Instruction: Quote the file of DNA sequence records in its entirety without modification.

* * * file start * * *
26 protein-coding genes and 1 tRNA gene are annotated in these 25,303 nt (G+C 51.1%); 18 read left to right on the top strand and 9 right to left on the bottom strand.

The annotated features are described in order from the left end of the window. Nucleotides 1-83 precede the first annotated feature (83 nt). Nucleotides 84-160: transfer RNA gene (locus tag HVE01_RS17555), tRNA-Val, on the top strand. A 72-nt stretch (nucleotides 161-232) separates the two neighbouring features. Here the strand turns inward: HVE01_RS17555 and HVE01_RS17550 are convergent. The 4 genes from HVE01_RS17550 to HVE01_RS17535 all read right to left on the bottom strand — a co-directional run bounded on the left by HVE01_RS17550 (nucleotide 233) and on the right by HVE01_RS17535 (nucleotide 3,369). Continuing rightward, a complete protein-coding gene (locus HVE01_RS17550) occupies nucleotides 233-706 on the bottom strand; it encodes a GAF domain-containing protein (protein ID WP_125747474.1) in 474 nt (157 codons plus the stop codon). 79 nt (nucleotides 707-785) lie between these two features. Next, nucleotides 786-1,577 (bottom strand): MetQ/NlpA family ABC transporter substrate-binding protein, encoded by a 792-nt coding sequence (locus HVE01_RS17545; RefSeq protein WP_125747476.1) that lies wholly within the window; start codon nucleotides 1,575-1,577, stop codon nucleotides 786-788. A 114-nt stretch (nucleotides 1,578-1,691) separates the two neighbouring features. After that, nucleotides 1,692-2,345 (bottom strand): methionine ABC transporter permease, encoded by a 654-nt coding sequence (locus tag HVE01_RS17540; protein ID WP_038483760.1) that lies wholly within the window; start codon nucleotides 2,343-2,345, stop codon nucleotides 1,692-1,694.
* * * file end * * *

26 protein-coding genes and 1 tRNA gene are annotated in these 25,303 nt (G+C 51.1%); 18 read left to right on the top strand and 9 right to left on the bottom strand.

The annotated features are described in order from the left end of the window. Nucleotides 1-83 precede the first annotated feature (83 nt). Nucleotides 84-160: transfer RNA gene (locus tag HVE01_RS17555), tRNA-Val, on the top strand. A 72-nt stretch (nucleotides 161-232) separates the two neighbouring features. Here the strand turns inward: HVE01_RS17555 and HVE01_RS17550 are convergent. The 4 genes from HVE01_RS17550 to HVE01_RS17535 all read right to left on the bottom strand — a co-directional run bounded on the left by HVE01_RS17550 (nucleotide 233) and on the right by HVE01_RS17535 (nucleotide 3,369). Continuing rightward, a complete protein-coding gene (locus HVE01_RS17550) occupies nucleotides 233-706 on the bottom strand; it encodes a GAF domain-containing protein (protein ID WP_125747474.1) in 474 nt (157 codons plus the stop codon). 79 nt (nucleotides 707-785) lie between these two features. Next, nucleotides 786-1,577 (bottom strand): MetQ/NlpA family ABC transporter substrate-binding protein, encoded by a 792-nt coding sequence (locus HVE01_RS17545; RefSeq protein WP_125747476.1) that lies wholly within the window; start codon nucleotides 1,575-1,577, stop codon nucleotides 786-788. A 114-nt stretch (nucleotides 1,578-1,691) separates the two neighbouring features. After that, nucleotides 1,692-2,345 (bottom strand): methionine ABC transporter permease, encoded by a 654-nt coding sequence (locus tag HVE01_RS17540; protein ID WP_038483760.1) that lies wholly within the window; start codon nucleotides 2,343-2,345, stop codon nucleotides 1,692-1,694.